Friday, 26 July 2013

Long-Distance Quantum Cryptography

Long-Distance Quantum
Cryptography
A hybrid system could secure
transmissions over hundreds
of kilometers
By Martin
LaMonica  /  August 2013
Photo: Michael Bodmann/
Getty Images
Using the quirky laws of
quantum physics to encrypt
data, in theory, assures perfect
security. But today's quantum
cryptography can secure point-
to-point connections only
about 100 kilometers apart,
greatly limiting its appeal.
Battelle Memorial Institute , an
R&D laboratory based in
Columbus, Ohio, is now
building a "quasi-quantum"
network that will break through
that limit. It combines
quantum and classical
encryption to make a network
stretching hundreds of
kilometers with security that's
a step toward the quantum
ideal.
"In a few years, our networks
aren't going to be very secure,"
says Don Hayford, senior
research leader in Battelle's
national security global
business. Cryptography relies
on issuing a secret key to
unlock the contents of an
encrypted message. One of the
long-standing worries is that
sufficiently powerful
computers, or eventually
quantum computers , could
decipher the keys. "We looked
at this and said, 'Somebody
needs to step up and do it,' "
Hayford says.
By the end of next year,
Battelle plans to have a ring-
shaped network connecting
four of its locations around
Columbus—some of which
transmit sensitive defense
contract information—that will
be protected using quantum
key distribution, or QKD. If
that smaller network is
successful, Battelle then plans
to connect to its offices in the
Washington, D.C., area—a
distance of more than 600 km
—and potentially offer QKD
security services to customers
in government or finance over
that network.
Quantum cryptography uses
physics, specifically the
quantum properties of light
particles, to secure
communications. It starts with
a laser that generates photons
and transmits them through a
fiber-optic cable. The
polarization of photons—
whether they're oscillating
horizontally or vertically, for
example—can be detected by a
receiver and read as bits,
which are used to generate the
same "one-time pad"
encryption key at both ends of
the fiber. (A one-time pad is
an encryption key that consists
of a long set of random
numbers, and so the message
it hides also appears to be a
random set of numbers.)
Messages can then be sent
securely between the sender
and receiver by any means—
even carrier pigeon—so long as
they are encrypted using the
key. If someone tries to
intercept the key by measuring
the state of the photons or by
reproducing them, the system
will be able to detect the
intrusion and the keys will be
thrown out.
Over long distances, though,
light signals fade, and keys
can't be distributed securely.
Ideally, "quantum repeaters"
would store and retransmit
photons, but such devices are
still years away, say experts.
Battelle's approach is
essentially to daisy-chain a
series of QKD nodes and use
classical encryption to bridge
the gaps. Locations less than
100 km away will be connected
by fiber-optic links and the
data secured by a QKD system
from Geneva-based ID
Quantique. For two more-
distant nodes (call them A and
C) to communicate, there must
be a "trusted node" between
them (call it B). Nodes A and B
can share a key by quantum
means. Nodes B and C can
also share a separate key by
quantum means. So for A and
C to communicate securely, A's
key must be sent to C under
the encryption that B and C
share. You might think the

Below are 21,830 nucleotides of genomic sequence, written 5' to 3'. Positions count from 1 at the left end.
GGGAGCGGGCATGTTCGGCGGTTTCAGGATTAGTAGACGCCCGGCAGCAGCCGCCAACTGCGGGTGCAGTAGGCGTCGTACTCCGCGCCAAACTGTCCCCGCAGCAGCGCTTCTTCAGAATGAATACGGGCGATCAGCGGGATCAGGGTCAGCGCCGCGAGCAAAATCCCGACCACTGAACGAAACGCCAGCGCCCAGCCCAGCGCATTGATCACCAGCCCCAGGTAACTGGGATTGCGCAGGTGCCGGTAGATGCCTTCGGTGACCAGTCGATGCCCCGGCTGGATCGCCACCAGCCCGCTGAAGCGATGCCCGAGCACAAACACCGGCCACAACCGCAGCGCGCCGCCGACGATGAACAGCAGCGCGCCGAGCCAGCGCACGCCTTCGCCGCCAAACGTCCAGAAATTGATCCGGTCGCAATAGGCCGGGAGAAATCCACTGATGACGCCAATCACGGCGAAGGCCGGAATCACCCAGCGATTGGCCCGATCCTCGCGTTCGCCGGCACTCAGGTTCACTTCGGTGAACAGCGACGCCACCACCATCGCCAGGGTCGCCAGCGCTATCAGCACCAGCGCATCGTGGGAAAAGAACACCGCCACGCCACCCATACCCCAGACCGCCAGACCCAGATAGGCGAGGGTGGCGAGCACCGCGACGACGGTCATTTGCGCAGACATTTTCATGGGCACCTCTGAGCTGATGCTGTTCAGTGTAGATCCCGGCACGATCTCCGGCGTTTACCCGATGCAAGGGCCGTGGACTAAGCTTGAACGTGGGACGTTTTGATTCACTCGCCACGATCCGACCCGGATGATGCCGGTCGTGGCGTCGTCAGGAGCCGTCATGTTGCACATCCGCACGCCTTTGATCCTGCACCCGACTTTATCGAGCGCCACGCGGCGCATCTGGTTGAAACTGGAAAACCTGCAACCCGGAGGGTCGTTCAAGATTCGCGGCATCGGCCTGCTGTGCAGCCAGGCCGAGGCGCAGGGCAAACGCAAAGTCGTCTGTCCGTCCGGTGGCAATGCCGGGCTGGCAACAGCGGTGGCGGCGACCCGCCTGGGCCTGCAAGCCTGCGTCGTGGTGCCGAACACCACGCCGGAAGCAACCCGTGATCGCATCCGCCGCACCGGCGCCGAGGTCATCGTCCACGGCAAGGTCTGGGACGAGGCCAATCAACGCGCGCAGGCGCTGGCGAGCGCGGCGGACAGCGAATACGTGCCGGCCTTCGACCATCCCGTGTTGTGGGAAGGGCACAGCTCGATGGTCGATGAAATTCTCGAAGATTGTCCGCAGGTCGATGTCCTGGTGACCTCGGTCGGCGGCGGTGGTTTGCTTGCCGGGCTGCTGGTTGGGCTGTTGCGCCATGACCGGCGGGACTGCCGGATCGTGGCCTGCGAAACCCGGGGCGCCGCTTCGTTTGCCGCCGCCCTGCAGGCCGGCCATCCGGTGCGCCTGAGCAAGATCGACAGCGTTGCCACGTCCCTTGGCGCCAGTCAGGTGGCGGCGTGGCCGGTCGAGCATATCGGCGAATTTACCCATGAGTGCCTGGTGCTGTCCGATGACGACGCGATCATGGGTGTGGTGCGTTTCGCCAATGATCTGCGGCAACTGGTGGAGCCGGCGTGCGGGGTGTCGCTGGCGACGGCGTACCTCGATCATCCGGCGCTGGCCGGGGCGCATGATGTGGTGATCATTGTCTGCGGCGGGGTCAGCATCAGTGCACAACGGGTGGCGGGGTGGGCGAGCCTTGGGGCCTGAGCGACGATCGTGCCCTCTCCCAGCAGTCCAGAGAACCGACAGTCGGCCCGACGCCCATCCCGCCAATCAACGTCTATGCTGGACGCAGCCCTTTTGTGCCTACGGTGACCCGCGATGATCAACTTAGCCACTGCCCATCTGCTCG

quantum-to-classical stopover
in the trusted node might be a
weak point, but even inside
that node, keys are protected
using one-time pad encryption,
says Grégoire Ribordy, the CEO
and cofounder of ID
Quantique . The trusted node
will also be located at a secure
site and have other measures
to prevent tampering.
These nodes, which are still
under development, will be
designed to integrate with
corporate security systems,
distributing keys for virtual
private networks or database
security within a building. "The
idea is to set up a network
which would be dedicated to
cryptography-key
management," says Ribordy. ID
Quantique's gear will do the
quantum key exchange, while
Battelle will build the trusted
nodes.
Researchers also hope to treat
satellites in space as trusted
nodes and to send photons
through the air, rather than
over optical-fiber links. In the
nearer term, though, Battelle's
land-based QKD network may
be the most viable approach to
introducing quantum
encryption into today's
networks. Yet it still faces
significant challenges. For
starters, the cost of point-to-
point QKD is about 25 to 50
percent more than for classical
encryption, says Ribordy, and
connecting locations hundreds
of kilometers apart would
require multiple systems. That
means Battelle will need to
find a customer with an
application that warrants the
added expense. Verizon
Communications, which offers
network security services,
tested QKD from 2005 to 2006,
but it determined there wasn't
a viable business case because
of distance limitations and the
limited market for the
technology.
Also, QKD hardware can't
easily plug into the existing
telecom hardware, says
Duncan Earl, chief technology
officer of GridCom
Technologies , which plans to
use QKD for electricity grid
control networks. Established
networks have routers and
switches that would ruin the
key distribution's delicate
physics.
On a technical level, though,
the work really only requires
good engineering, not scientific
breakthroughs, says Hayford.
And the hybrid approach can
accommodate future advances
in quantum cryptography, such
as quantum repeaters. Given
the growing concerns over
cybersecurity, it's better to test
the worth of quantum
encryption sooner rather than
later, he says.

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